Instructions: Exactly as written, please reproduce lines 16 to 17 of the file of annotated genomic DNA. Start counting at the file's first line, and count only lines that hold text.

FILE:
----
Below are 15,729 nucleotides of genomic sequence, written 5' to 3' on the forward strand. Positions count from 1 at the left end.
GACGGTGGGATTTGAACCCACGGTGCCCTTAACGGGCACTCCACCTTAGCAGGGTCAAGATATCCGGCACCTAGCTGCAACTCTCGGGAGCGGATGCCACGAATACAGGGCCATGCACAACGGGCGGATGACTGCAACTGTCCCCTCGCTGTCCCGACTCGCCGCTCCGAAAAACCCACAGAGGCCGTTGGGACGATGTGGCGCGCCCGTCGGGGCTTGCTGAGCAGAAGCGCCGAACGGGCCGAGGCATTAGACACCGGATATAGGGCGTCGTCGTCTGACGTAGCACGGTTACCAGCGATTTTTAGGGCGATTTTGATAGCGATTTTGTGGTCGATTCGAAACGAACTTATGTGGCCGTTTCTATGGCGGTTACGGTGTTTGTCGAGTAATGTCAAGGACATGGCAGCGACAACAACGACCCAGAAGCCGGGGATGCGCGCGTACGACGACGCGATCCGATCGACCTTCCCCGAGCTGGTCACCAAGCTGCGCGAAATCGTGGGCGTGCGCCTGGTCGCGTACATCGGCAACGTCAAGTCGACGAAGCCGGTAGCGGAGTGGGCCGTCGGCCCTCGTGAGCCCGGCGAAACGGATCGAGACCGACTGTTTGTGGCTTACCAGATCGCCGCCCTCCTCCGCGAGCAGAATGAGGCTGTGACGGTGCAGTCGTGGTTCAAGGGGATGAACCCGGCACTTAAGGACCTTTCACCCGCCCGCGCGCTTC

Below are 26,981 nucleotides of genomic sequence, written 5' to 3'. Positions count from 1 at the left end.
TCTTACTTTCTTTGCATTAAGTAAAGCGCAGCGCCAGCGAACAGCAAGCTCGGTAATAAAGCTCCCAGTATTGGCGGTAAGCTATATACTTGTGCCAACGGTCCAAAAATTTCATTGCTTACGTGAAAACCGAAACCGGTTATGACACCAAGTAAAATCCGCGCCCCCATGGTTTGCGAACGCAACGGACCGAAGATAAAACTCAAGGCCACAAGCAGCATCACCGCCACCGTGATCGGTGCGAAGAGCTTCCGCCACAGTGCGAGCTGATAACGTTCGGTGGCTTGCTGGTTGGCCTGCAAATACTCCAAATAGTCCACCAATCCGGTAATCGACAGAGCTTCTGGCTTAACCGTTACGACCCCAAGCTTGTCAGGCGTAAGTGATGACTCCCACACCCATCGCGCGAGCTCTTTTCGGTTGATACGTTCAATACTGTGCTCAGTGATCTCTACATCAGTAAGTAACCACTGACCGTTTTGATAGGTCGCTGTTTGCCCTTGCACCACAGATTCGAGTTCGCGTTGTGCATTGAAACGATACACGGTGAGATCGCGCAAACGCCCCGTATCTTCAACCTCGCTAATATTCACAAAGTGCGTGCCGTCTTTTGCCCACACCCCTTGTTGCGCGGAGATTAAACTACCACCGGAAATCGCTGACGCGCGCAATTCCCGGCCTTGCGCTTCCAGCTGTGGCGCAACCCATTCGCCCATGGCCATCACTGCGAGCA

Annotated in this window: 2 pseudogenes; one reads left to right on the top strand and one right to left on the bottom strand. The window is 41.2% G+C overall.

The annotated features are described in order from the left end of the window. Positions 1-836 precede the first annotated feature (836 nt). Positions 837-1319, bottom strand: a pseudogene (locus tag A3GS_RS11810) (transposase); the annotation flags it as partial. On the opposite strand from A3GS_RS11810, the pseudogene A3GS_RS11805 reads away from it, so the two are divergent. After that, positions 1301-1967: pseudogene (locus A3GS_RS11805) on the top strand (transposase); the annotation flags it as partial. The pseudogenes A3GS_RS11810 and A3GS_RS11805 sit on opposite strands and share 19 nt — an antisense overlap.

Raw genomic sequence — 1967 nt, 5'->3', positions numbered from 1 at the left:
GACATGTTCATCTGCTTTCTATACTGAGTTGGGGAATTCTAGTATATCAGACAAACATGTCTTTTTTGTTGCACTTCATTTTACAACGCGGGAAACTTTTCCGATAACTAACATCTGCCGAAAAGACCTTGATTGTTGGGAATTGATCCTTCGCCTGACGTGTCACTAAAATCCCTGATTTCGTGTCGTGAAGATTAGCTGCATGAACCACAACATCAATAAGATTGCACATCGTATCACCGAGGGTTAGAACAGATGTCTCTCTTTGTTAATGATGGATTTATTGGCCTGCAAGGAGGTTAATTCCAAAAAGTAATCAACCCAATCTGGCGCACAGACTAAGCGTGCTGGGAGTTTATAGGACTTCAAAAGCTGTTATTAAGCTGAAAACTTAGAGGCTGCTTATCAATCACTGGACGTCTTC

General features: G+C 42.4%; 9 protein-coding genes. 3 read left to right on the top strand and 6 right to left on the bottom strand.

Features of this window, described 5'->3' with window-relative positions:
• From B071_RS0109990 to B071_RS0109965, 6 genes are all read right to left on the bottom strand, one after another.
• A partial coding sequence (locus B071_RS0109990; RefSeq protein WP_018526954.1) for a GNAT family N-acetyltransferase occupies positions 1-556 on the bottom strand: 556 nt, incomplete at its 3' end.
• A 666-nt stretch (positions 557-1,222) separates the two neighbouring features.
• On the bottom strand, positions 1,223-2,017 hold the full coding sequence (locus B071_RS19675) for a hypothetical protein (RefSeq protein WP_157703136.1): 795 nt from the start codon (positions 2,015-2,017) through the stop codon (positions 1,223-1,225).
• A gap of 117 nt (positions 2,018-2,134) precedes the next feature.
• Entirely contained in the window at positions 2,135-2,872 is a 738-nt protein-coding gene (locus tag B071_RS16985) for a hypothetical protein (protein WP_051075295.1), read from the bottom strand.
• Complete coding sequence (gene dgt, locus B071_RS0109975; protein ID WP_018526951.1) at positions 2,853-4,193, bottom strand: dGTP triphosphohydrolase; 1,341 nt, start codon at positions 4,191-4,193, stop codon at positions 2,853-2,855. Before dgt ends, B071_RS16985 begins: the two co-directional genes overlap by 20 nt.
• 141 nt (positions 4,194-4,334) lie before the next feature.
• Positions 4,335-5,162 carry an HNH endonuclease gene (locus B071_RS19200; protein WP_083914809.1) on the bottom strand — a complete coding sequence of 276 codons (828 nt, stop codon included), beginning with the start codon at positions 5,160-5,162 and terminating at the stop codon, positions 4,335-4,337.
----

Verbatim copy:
• Entirely contained in the window at positions 2,135-2,872 is a 738-nt protein-coding gene (locus tag B071_RS16985) for a hypothetical protein (protein WP_051075295.1), read from the bottom strand.
• Complete coding sequence (gene dgt, locus B071_RS0109975; protein ID WP_018526951.1) at positions 2,853-4,193, bottom strand: dGTP triphosphohydrolase; 1,341 nt, start codon at positions 4,191-4,193, stop codon at positions 2,853-2,855. Before dgt ends, B071_RS16985 begins: the two co-directional genes overlap by 20 nt.